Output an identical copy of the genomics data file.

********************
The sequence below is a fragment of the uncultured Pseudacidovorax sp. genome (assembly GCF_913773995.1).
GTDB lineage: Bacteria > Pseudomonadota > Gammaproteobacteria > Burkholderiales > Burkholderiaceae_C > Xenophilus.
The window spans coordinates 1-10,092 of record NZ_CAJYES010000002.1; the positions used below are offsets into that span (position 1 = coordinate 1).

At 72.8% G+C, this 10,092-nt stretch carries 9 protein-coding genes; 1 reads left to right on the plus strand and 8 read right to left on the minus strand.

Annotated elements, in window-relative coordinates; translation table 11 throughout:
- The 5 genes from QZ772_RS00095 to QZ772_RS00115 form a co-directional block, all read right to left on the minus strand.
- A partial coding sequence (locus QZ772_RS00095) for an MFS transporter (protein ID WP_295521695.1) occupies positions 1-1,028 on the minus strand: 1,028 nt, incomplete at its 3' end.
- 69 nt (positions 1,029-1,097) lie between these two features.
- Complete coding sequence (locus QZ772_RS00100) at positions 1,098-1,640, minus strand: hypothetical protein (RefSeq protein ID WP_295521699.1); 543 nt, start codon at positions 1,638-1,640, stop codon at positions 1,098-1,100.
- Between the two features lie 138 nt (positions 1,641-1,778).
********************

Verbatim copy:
The sequence below is a fragment of the uncultured Pseudacidovorax sp. genome (assembly GCF_913773995.1).
GTDB lineage: Bacteria > Pseudomonadota > Gammaproteobacteria > Burkholderiales > Burkholderiaceae_C > Xenophilus.
The window spans coordinates 1-10,092 of record NZ_CAJYES010000002.1; the positions used below are offsets into that span (position 1 = coordinate 1).

At 72.8% G+C, this 10,092-nt stretch carries 9 protein-coding genes; 1 reads left to right on the plus strand and 8 read right to left on the minus strand.

Annotated elements, in window-relative coordinates; translation table 11 throughout:
- The 5 genes from QZ772_RS00095 to QZ772_RS00115 form a co-directional block, all read right to left on the minus strand.
- A partial coding sequence (locus QZ772_RS00095) for an MFS transporter (protein ID WP_295521695.1) occupies positions 1-1,028 on the minus strand: 1,028 nt, incomplete at its 3' end.
- 69 nt (positions 1,029-1,097) lie between these two features.
- Complete coding sequence (locus QZ772_RS00100) at positions 1,098-1,640, minus strand: hypothetical protein (RefSeq protein ID WP_295521699.1); 543 nt, start codon at positions 1,638-1,640, stop codon at positions 1,098-1,100.
- Between the two features lie 138 nt (positions 1,641-1,778).